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Powered exhaust on rmh

 
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Hello all,
Been lurking for awhile but now legit. I’m planning to build an rmh (6” j-tube) for my ceramic studio. It’s a pole barn, roughly 40 x 20 feet, divided into two halves, one of which is fully insulated. The electric kiln is exhausted through the exterior wall, just under the eaves, via a high cfm speed-controlled fan. The exhaust temp never exceeds 120F.
My plan for the rmh is to place the feed tube and barrel in the drafty uninsulated space and route the manifold through the interior wall into a vertical red brick chamber (the smaller footprint is essential). I’m using salvaged K26, K23, and hard brick to protect and insulate as necessary.
After all those words, here’s my question: Will I cause problems by using the kiln’s powered exhaust to vent the chamber? Again, cfm is adjustable. I don’t care much for the idea of a passive horizontal chimney, and really don’t want to install a proper one through the roof. I live a bit above 45N and very windy in the winter. I’m afraid the drafty side will pull backwards with a low chimney. Will a powered exhaust help?
Thanks hey,
Dan
 
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Location: Westbridge, BC, Canada
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Hi Dan and a Big Welcome to Permies!
Yes your fan will work but what happens when you leave your studio and the fan dies or the power goes out?
To use a fan temporary to get the exhaust going in the right direction is one thing, but relying on it entirely is another.
Pellet stove‘s operate with the fan but also have safety mechanisms built in to shut down the stove.
Is there any way you can have your exhaust go vertically as high as possible then through the wall to clear the overhang then up past the peak?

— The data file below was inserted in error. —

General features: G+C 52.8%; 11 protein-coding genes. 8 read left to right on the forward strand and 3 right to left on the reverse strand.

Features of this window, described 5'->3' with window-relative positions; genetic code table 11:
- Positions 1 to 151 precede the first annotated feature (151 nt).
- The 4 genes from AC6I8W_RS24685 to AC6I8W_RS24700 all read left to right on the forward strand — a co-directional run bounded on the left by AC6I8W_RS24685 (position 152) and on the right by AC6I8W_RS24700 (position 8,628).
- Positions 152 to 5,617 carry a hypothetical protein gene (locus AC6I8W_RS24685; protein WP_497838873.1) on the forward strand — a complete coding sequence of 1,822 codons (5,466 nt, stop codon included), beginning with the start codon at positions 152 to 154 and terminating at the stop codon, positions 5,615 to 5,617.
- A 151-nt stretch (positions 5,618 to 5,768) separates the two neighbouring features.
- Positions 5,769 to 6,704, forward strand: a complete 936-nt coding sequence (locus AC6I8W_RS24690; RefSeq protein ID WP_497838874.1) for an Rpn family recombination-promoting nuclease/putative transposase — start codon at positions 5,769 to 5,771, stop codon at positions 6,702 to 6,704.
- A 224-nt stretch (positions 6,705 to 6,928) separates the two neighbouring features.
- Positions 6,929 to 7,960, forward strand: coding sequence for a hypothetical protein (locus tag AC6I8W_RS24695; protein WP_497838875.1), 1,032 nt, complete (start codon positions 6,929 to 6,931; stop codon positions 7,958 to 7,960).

Dan Jarvis
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Hi Gerry,
Thanks. I was so focused on using what’s already there, power outages didn’t even cross my mind. Sheesh. They’re frequent enough here that the house has a standby jenny, but not the pole barn.
Guess I’m putting in a proper chimney.

Dan
 
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My RMH bell exhaust goes up to ceiling level, out the wall, and up, insulated in the latter part. Once I got the final section on the chimney to go above the roofline (over a three-story drop) it draws excellently in all weather.

For a shop or other place you aren't worried about the letter of code compliance, I have found that it is pretty easy and cheap to make insulated chimneys from lengths of 6" and 8" duct with the space between stuffed with fiberglass. I would take care to orient joints so that rain or internal condensate is shed away from the insulation cavity, and the top likewise protected.
 
Dan Jarvis
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Thanks for the reply, Glenn. Yup, floor to ceilingish is what I’m thinking too. To clarify, does your bell exhaust from the bottom?
 
Glenn Herbert
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Yes it does. From J-tube feed (1' above floor level) to top of chimney is about 15'.
 
I agree. Here's the link: http://richsoil.com/cards
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